Jury Services. Many of the people who enter the courthouse daily, are offered the hospitality of the Court by the Office of Jury Services. This busy office sends out jury notices and questionnaires, and hosts jurors during their stay at Superior Court. Besides the ability to vote, the ability to serve on a jury is one of the most democratic activities a citizen can perform. The jury makes the important decisions of fact that determine life, liberty, and property issues for defendants, and for victims of crimes, on an individual, case-by-case basis. The Jury Services Office focuses upon making certain that citizens have the opportunity to retain the right to make these decisions.

Jurors. When our country was founded, the framers of our constitution included the concept of grand juries and jury trials for a very specific purpose. The purpose was to prevent the government that they were starting from becoming as oppressive as the one that they left. In Delaware, a defendant has a right to be indicted by the grand jury in a felony case, and a right to a jury trial. These rights help to protect each of us from a government that might otherwise arbitrarily and maliciously prosecute cases without the individuals of the community being directly involved. The members of the Grand Jury in Delaware hear evidence presented by the Attorney General's Office to determine whether there is probable cause (having more evidence for than against) that a person committed a crime. If the Grand Jury finds probable cause, they return the indictment as a true bill, and if they find that probable cause does not exist, they may mark it as ignored. There is a separate Grand Jury for each county, and the grand juries are made up of one representative each from a number of different districts within that county to ensure that all regions of a county are adequately represented. The petit jury is a body of citizens, normally 12, who are selected and brought before a judge, and sworn to try and make a determination by verdict as to whether or not a defendant is guilty or not guilty of crimes charged against him or her.

Attorneys. By their admission to the Bar of the State of Delaware, attorneys are officers of the court, and are required to follow the rules of the court, and the rules of professional conduct. Many of the Delaware attorneys involved in criminal cases in Delaware are employees of the State. In the vast majority of criminal cases in Superior Court, the State is represented by the Attorney General's Office. Deputy Attorneys General prosecute cases, present evidence to the Grand Jury, and sometimes bring appeals from lower courts to Superior Court. While there are many private defense attorneys who represent clients in Superior Court, there are many defendants who cannot afford the services of defense counsel. The Office of the Public Defender provides Assistant Public Defenders to defendants who can show that they do not have the financial means to provide for their own defense. In some cases, there is a conflict for one reason or another, in the representation of a defendant by the Public Defender's Office. When that happens, the Court will appoint a private attorney on a temporary basis for a determination of that defendant's case.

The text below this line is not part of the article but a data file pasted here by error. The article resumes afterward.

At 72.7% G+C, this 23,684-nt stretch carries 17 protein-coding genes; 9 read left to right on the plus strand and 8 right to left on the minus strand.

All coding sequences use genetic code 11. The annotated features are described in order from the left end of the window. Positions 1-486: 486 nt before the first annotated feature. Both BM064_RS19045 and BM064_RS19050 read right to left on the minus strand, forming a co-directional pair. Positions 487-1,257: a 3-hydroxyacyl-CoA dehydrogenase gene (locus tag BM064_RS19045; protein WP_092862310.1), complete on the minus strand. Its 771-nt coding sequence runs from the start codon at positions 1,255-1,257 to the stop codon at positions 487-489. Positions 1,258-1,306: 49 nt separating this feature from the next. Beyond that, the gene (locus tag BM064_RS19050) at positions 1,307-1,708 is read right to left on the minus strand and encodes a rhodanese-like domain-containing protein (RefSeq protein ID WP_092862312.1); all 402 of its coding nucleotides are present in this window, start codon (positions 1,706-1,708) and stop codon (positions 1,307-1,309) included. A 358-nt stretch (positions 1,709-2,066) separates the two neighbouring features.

The Sheriff. Each county has a Sheriff's Office, which has a number of responsibilities. In criminal cases, the Sheriff performs two major functions. They provide in-person service of subpoenas upon defendants and witnesses, and they bring before the Court those people who have had a capias issued against them by the Court. A capias is a civil writ which requests that someone be brought to the Sheriff, so that the Sheriff's Office can bring the person before a hearing officer of the Court. At the return of the capias, the person being brought before the Court is required to explain to the hearing officer any number of things as the situation demands, such as: why they did not come to a court proceeding when they were subpoenaed to do so, or why they did not sign up with the probation office as ordered, or as a material witness in a case, why they shouldn't be held on bail until they get an opportunity to testify in a case.

Non-Judicial Participants. There are a large number of other members of the criminal justice system who play a role in making the Court function correctly or guarantee that the orders of the court are followed. Among them are:

Department of Corrections Transportation Officers. The officers bring incarcerated defendants to and from the prisons, and supervise the defendants during their stay.

Capitol Police. These Capitol Police officers provide security for the courthouses, and screen visitors to the courts for weapons and contraband.

Among the many Departments and Agencies that enforce the orders of the Court are: Department of Correction, Probation and Parole Office, TASC, Sodat, Brandywine Counseling, Inc., and the Community and Restorative Justice Project.

Bail Bonds Companies. While private citizens can post bail, often the amount of bail required to release a defendant during their case is more than a defendant and his or her family can afford. Bail Bond Companies are private companies which work with insurance companies to provide bail for people who contract with them for that service.